Pandan Christmas Tree

Pandan is the trend of 2018! Well, according to British TV chief Nigella Lawson in The Times. ‘Pandan leaf is the new matcha’, she states and of course, she is right ;-). That’s why we make a Pandan Christmas Tree today!

Pandan or Pandanus amaryllifolius comes from a type of palm that is also called screwpine. Just look at these Google search results; this is how a pandanus looks like.

Cakes and cookies

Pandan amaryllifolius is delicious in sweet desserts like cakes and cookies. But also terrific in curry’s or wrapped around chicken for example.

Pandan is widely used in Thailand and Indonesia. I also ate it a lot in Burma and Malaysia.

The smell of pandan always does something to me. It evokes images of my Indo family years ago or all the trips we’ve made to Asia.

I regularly use pandan in klepon but also in my yellow rice recipe.

Today I use pandan extract (I buy at my local Asian store) and I mix it through my meringue!

This pandan Christmas tree consists of several disks that I pipped a little smaller each time on parchment paper. I’ve stacked them up just before serving and I’ve sprinkled icing sugar over them; a beautiful edible tree in the middle of a Christmas table.

Pandan Christmas tree

This recipe is enough for 1 large pandan Christmas tree and some little ones around it. It takes two hours to make (including baking time).


2 egg whites (from large to medium eggs)
100 grams of white caster sugar (50 grams per egg white)
pandan extract
icing sugar
edible silver pearls to garnish (metal pearls remain in the oven, the ordinary ones are not)

glass or metal dish
piping bag
baking paper

Preheat the oven to 100 degrees and (if possible) set also on ‘hot air‘.

Use a super clean bowl and whisks. A little bit of fat (also from the egg yolk) will ensure the egg whites to collapse; they will never be frothy and foamy.

Beat 2 egg whites with a mixer at half speed. You can separate the eggs yourself, or buy a jar of egg whites in the supermarket.

When the egg whites form cloudy peaks, the sugar can be added. Spoon sugar slowly ( tablespoon by tablespoon) into the egg whites and mix well with each scoop until all sugar has disappeared. Add two teaspoons of pandan extract when all the sugar is added.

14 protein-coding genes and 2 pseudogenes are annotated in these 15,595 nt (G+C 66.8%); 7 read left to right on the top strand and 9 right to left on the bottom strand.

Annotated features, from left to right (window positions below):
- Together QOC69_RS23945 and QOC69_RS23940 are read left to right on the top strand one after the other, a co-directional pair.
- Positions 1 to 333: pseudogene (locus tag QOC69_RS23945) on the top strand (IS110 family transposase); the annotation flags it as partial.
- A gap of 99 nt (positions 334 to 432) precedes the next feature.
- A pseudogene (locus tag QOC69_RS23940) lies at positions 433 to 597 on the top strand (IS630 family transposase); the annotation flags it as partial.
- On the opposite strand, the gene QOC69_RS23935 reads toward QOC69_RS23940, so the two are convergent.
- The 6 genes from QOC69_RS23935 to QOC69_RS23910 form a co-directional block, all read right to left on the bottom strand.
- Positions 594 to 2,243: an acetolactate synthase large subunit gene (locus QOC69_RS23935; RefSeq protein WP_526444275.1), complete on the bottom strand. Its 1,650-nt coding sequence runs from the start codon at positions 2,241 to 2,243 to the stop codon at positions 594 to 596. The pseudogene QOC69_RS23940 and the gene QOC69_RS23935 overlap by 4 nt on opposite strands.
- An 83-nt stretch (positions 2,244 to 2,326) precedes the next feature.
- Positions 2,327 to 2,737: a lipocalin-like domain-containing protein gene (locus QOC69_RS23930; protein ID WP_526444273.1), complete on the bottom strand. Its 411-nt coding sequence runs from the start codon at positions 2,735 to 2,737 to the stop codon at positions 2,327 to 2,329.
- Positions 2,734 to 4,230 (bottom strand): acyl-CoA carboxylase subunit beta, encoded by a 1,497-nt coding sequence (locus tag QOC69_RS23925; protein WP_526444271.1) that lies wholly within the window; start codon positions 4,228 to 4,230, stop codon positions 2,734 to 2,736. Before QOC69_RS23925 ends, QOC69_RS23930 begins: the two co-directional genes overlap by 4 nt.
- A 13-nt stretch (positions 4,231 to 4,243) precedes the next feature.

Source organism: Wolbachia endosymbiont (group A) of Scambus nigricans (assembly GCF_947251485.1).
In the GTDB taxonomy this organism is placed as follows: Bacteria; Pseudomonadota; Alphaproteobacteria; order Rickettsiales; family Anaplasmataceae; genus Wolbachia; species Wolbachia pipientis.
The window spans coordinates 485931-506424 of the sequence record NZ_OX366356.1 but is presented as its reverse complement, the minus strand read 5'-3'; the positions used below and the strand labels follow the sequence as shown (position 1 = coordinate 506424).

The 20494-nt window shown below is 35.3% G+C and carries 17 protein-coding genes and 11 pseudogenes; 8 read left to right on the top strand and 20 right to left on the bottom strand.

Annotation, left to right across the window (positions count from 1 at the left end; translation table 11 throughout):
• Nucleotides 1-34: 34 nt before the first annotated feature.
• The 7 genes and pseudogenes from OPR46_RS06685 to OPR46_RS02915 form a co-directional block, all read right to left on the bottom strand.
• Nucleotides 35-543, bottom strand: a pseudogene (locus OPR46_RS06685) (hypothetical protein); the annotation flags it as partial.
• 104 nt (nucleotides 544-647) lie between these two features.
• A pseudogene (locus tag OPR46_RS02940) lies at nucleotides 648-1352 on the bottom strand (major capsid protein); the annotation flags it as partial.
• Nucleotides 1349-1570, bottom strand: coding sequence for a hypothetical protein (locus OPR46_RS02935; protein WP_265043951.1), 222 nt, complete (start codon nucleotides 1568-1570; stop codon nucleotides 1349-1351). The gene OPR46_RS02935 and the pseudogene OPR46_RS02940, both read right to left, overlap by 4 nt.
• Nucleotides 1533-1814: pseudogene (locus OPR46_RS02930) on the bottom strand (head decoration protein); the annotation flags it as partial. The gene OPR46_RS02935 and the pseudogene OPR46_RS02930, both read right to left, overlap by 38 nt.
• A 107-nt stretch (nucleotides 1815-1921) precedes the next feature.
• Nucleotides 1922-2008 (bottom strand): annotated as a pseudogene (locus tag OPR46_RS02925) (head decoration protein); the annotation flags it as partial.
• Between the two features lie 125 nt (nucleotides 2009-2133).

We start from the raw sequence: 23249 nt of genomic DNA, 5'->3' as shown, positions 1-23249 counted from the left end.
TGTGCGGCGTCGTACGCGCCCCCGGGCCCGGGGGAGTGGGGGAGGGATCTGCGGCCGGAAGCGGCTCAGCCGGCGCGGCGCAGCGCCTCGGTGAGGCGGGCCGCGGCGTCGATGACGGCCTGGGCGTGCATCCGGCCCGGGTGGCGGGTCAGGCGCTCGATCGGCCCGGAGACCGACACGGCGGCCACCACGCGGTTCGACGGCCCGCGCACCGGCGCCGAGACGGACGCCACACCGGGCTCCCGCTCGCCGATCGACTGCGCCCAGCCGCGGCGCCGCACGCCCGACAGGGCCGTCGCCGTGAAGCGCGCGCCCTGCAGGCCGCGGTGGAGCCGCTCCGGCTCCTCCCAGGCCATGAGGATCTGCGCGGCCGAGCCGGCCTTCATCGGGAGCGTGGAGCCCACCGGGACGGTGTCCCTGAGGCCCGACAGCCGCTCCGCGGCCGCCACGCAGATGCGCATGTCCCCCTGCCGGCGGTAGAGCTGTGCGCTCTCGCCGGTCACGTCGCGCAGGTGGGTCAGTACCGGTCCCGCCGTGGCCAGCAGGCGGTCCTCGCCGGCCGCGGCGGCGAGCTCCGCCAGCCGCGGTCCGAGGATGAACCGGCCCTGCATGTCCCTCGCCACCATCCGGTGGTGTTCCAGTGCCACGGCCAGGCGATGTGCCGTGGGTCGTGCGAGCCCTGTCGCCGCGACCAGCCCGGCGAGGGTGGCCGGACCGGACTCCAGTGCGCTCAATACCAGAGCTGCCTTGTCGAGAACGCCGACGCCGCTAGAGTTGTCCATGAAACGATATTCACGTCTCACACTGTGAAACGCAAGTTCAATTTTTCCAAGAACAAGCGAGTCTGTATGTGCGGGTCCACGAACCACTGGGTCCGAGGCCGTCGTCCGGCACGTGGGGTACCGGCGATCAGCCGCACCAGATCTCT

Mix well for a few minutes. You’ll see that the foam starts to shine, because of the sugar. The egg whites are ready when it forms a firm, motionless peak when you take out the whisk. The peak must remain its shape. Then you know for sure that your egg whites are perfect.

In the picture above I’ve added no pandan as you can see. This way I can show better how the whipped egg whites should look like when they are done.

For my pandan meringue Christmas tree, I fill a piping bag with a narrow tip. This way the edges of the tree look like real branches. But really any piping bag tip works. For the tree, it is important that you pipe nice even discs. Not too thin and not too thick (about 1,5 centimeters).

Pipe on the baking sheet covered with parchment paper, several slices from big to small. Here and there I place a silver pearl to make my tree even more Christmassy!

Egg white leftover?

Now make a few smaller meringues to place around the tree. I use a different nozzle (5 point nozzle) for my little ones. That way they get beautiful edges. The most beautiful meringue goes on top of the tree.

My little meringues are marbled with pandan.

I achieve the marble effect by dipping a skewer into the jar of pandan extract and I ‘paint’ streaks of pandan extract from the bottom to the top of the bag before I add the batter.

Baking = drying

Bake or better ‘dry’ the meringues in an oven of 100 degrees Celsius for 1 hour and 45 minutes dry and crispy. Leave them to cool for 15 minutes in an open oven.

Carefully remove the discs from the baking paper. You can build and serve them half-warm immediately, but this dessert is easy to prepare (a week in advance) too.

If you keep the disks in an airtight container or ziplock bag they will stay really crispy for a long time. Once on the table, they really need to be eaten. Meringues eventually turn soft.

Build the tree just before serving and sprinkle some icing sugar over it for an extra Christmas effect! Make a strong cup of coffee or tea and your Christmas dessert is a true feast!

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1 Response

  1. joseph says:

    christmas tree superb images

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